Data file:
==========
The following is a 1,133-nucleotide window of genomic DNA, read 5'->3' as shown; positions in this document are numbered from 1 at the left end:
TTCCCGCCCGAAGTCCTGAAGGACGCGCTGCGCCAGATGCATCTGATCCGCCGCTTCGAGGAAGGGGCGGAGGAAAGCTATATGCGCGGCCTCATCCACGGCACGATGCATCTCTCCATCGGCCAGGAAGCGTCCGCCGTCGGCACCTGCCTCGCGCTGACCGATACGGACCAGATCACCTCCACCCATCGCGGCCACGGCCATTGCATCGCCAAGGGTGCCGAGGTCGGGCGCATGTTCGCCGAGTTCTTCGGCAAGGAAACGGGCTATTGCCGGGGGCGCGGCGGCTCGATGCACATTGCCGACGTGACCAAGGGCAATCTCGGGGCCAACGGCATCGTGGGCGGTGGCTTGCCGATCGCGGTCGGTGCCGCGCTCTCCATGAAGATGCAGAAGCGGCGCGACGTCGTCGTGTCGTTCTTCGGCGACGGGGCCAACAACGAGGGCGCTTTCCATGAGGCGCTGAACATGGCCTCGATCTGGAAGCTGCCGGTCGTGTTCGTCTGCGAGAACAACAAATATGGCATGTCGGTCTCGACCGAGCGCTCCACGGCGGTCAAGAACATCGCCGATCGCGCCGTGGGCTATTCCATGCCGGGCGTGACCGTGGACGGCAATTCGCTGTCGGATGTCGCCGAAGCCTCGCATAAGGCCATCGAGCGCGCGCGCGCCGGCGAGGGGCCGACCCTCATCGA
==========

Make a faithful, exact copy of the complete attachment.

The following is a 1,133-nucleotide window of genomic DNA, read 5'->3' as shown; positions in this document are numbered from 1 at the left end:
TTCCCGCCCGAAGTCCTGAAGGACGCGCTGCGCCAGATGCATCTGATCCGCCGCTTCGAGGAAGGGGCGGAGGAAAGCTATATGCGCGGCCTCATCCACGGCACGATGCATCTCTCCATCGGCCAGGAAGCGTCCGCCGTCGGCACCTGCCTCGCGCTGACCGATACGGACCAGATCACCTCCACCCATCGCGGCCACGGCCATTGCATCGCCAAGGGTGCCGAGGTCGGGCGCATGTTCGCCGAGTTCTTCGGCAAGGAAACGGGCTATTGCCGGGGGCGCGGCGGCTCGATGCACATTGCCGACGTGACCAAGGGCAATCTCGGGGCCAACGGCATCGTGGGCGGTGGCTTGCCGATCGCGGTCGGTGCCGCGCTCTCCATGAAGATGCAGAAGCGGCGCGACGTCGTCGTGTCGTTCTTCGGCGACGGGGCCAACAACGAGGGCGCTTTCCATGAGGCGCTGAACATGGCCTCGATCTGGAAGCTGCCGGTCGTGTTCGTCTGCGAGAACAACAAATATGGCATGTCGGTCTCGACCGAGCGCTCCACGGCGGTCAAGAACATCGCCGATCGCGCCGTGGGCTATTCCATGCCGGGCGTGACCGTGGACGGCAATTCGCTGTCGGATGTCGCCGAAGCCTCGCATAAGGCCATCGAGCGCGCGCGCGCCGGCGAGGGGCCGACCCTCATCGA